Text by Shelley Sacks

Fern Thomas’ Moon: or Bird in the Mind, Bird in the World

written  by Shelley Sacks, Director of the Social Sculpture Research Unit for the exhibition When the moon fell out of orbit: from the Institute for Imagined Futures & Unknown Lands held at Mission Gallery, Swansea, 2012


On my windowsill is a postcard of Thomas with a small dead bird resting on her forehead. The bird is on that sensitive area, just where the third eye is said to be. On the back of the image the words: …new organs of perception.

I carry several other compelling images of Thomas’s in me, poetic instruments that take me into new territory:  Thomas standing in a river, acting as intermediary, giving voice to the river for those who neither hear or speak its language nor understand its power and its pain; or kneeling amidst us, listening intently to a bell. As we listen with her to the bell’s circling sounds, she opens one hand to reveal a shard of porcelain unearthed in her childhood garden. With this fragment she shows us how ‘to open a mountain’.

With such phrases, spoken in her actions with penetrating quietness and written into her powerful, scratched drawings, Thomas confirms the connection between inner and outer fields, enabling us to understand the undervalued relationship between imagination and transformation, the psyche and the social.  On this “poetic continent”, as the philosopher Wolfgang Zumdick has described the region in which the social-transformative is inseparably related to the imaginative field, Fern Thomas is no apprentice.

‘When the Moon Fell Out of Orbit’ – the title of this compelling new body of work – refers to what Thomas describes as a ‘post apocalyptic’ world in which ‘there is a need for new images… instead of sinking into fear’. Magnified by her stillness she is the archetypal psychopomp, a highly skilled and perceptive artist-guide helping us open the doors of the everyday, the doors of perception; taking us across thresholds to reveal what can be known in this difficult yet astonishing world. The works in this exhibition – which include reassembling in our midst a wooden structure for supporting a long lost bell; the lion she encounters as she lets the image of a plateau unfold; or the ‘boat’ she makes to enable her to cross the dry floor of the gallery in the period between its formal exhibitions– are compelling instances of the way she connects the world of social historical substance and the domain of imaginal thought. They are also examples of her exceptional ability to take us into ‘imagined futures and unknown lands’.  This, the name of the new research institute she has recently founded, straddles the world of psyche and transformative action, and Thomas is the ferry person.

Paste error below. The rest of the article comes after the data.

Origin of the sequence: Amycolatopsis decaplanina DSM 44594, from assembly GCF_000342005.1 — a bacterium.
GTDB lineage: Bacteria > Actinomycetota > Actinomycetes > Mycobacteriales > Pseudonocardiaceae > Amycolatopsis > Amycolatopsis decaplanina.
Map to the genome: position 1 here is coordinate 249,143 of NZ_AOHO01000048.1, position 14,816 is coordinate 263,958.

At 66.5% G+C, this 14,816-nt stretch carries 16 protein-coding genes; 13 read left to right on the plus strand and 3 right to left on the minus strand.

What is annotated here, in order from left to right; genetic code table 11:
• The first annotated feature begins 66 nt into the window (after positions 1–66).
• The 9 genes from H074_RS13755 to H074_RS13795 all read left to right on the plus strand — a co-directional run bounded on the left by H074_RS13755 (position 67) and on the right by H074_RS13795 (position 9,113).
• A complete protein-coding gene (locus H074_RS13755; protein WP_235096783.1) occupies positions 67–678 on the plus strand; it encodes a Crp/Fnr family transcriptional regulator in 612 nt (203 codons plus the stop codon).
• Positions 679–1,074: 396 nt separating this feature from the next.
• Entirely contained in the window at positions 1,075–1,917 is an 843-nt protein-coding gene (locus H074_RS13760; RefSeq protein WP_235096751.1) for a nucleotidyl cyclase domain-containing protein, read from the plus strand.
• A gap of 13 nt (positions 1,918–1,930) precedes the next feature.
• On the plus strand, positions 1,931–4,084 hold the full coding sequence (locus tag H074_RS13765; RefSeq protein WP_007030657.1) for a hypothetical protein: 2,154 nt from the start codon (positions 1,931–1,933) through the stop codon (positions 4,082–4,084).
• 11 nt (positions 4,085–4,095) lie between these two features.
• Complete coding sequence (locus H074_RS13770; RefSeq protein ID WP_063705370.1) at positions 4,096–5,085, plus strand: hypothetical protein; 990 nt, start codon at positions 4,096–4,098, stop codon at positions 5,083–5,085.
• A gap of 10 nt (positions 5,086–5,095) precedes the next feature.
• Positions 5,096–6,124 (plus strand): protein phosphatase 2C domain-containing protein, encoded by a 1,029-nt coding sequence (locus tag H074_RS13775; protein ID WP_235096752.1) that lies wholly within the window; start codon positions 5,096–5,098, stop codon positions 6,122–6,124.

‘What do we do now that the moon has fallen out of orbit?’ – Thomas’s own question arising from a profound encounter with the world – is not simply a poetic way of acknowledging the enormous issues facing us whilst avoiding practical challenges. For as Thomas implies in emphasizing the need to develop new images, this kind of imaginal work, the work of the artist that is potential in all of us, is essential. We can no longer divide the imaginative tasks of the inner field from the transformative, solution seeking work ‘out there’.  It is therefore understandable that Thomas locates her enquiries in the field of social sculpture and connective aesthetic practices. This is work that is social and transformative not only because it is often participatory and future orientated, but most of all because it foregrounds the need to find new pictures, images and stories, as well as the new capacities and organs of perception needed to work like artists in the world.

Fern’s Thomas heightened engagement and embracing of the world is not without affinity to other Welsh poet-guides and adept enquirers. If we let her works take us into the enlivened poetic dimension we will begin to experience new connections to the world and to uncover and reconfigure with Thomas what seemed ‘buried, hidden or lost’.  Climb the tower in your mind and listen out for the lost bell.  With great skill and care, Thomas takes us there.  Come, journey with her into ‘imagined futures and unknown lands’.  You will not be disappointed.

Shelley Sacks, Professor of Social Sculpture at Oxford Brookes & Director of the Social Sculpture Research Unit, Oxford